Sometimes It Pays To Be Boring

What if I told you it was possible to be up over 30% year to date trading just QQQ about once every other day. Sound boring? And the only thing you had to do was to turn on your computer—well, not the only thing—and that you would have to have a thoroughly tested trading system first. And if you did, here is what your year might have looked like (the results are from a backtest using one of our trading systems, and are net of commissions and net of assumed slippage of a penny per share since the trades didn’t actually occur):

Month Return*
Jan 1.95%
Feb 3.61
Mar (2.27)
Apr (4.42)
May 1.16
Jun 0.97
Jul 7.27
Aug 6.05
Sep 13.91
Oct MTD 0.69
YTD 31.50%

So let’s think about this: why is system trading something that might be interesting to all of us?

1)      For most new traders, it takes countless hours of screen time to achieve a steady income, let alone one with lots of zeroes. And many never make it past the most rudimentary levels on their own.

2)      For more experienced traders, daily stock selection is of utmost importance because in today’s market where high-frequency trading dominates the volume, it is becoming more and more difficult to trade more than a handful of names every day.

3)      And for the most experienced traders making big bets every day, wouldn’t it be nice to have a steady income in the background so you can focus on the really important things that computers just can’t do. The tens of thousands of hours of screen time have patterned your brain in certain ways that cannot be matched by a computer.

System trading lets us address all these issues:

1)      Building and testing a trading system is not just throwing together a few of your favorite indicators. It takes a substantial amount of development and more importantly, testing, to be sure that it really does what you expect in all market conditions and in all the timeframes that you trade.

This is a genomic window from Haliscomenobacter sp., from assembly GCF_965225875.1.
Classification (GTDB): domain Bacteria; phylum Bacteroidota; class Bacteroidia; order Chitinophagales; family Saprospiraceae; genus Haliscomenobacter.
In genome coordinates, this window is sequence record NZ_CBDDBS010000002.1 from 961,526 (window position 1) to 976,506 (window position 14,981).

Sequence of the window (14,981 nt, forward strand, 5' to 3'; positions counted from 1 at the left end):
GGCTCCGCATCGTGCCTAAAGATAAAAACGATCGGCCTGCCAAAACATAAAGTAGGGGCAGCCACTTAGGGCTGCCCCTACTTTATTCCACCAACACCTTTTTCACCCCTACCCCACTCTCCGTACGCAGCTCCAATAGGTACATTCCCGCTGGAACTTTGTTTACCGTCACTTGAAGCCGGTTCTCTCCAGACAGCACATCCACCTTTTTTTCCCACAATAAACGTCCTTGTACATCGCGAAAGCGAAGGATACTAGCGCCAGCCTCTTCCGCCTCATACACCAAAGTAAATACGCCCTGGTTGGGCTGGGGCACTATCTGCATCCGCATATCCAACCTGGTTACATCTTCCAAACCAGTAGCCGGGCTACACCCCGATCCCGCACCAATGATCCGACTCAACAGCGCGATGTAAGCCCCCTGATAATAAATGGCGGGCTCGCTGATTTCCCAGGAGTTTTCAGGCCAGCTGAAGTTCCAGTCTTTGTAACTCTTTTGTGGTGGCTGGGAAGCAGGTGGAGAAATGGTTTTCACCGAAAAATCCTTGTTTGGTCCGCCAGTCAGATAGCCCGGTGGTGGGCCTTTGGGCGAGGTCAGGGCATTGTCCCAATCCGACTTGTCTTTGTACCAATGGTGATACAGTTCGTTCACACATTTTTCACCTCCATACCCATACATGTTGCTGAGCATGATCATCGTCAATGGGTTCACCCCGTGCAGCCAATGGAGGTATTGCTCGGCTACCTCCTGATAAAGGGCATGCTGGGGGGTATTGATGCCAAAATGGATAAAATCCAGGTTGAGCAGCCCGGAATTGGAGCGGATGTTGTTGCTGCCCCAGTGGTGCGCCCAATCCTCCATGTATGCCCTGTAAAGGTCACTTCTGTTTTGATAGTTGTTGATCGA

2)      There are basically three ways to use a trading system:

  • It can be an additional tool that we use in conjunction with our normal techniques and setups.
  • It can be a gray box that generates potential trades that we decide to take or not.
  • It can be a fully automated black box that executes all the trades with no manual intervention.

3)      For right now, let’s focus on the fully automated systems—the black boxes.

  • If you have a thoroughly tested black box, you can not only trade QQQ or a handful of names every day, you can trade hundreds of names if you have the capital. This not only reduces the risk, but just like the casino, you have a well-defined edge, so the total income is based on the number of times the dice are rolled or the wheel is spun or the hand is dealt. It is a numbers game—the computer has no emotions so it just trades.
  • This frees you up to focus on what you do best, whether you are just getting started or you have been in front of your screen for years. If you are just learning, you can focus on that rather than worrying about how to pay your rent this month, and if you are already extremely successful, you can focus on what is working today, and if nothing is working, your computer is still working for you.
  • You can match your black box to your style and needs—maybe you would like a conservative box so that you can execute a more aggressive personal trading style. Or maybe you would prefer a box that has different styles that adapt to the market.
  • And boring ? Let the computer do the boring stuff like making money consistently while we hone our skills to do the things the computer cannot.

Is it a panacea—no. Is it easy to build—no. Will it work for you—maybe. Does it already work for thousands and thousands of traders—absolutely.

Next time:  What Is A Trading System And How Do We Know It Will Work?

For more information or answers to your questions, email Rick at [email protected]


* Hypothetical computer simulated performance results are believed to be accurately presented. However, they are not guaranteed as to accuracy or completeness and are subject to change without any notice. Hypothetical or simulated performance results have certain inherent limitations. Unlike an actual performance record, simulated results do not represent actual trading. Since, also, the trades have not actually been executed; the results may have been under or over compensated for the impact, if any, of certain market factors such as liquidity. Simulated trading programs in general are also subject to the fact that they are designed with the benefit of hindsight. No representation is being made that any portfolio will, or is likely to achieve profits or losses similar to those shown. All investments and trades carry risks.

Please follow and like us: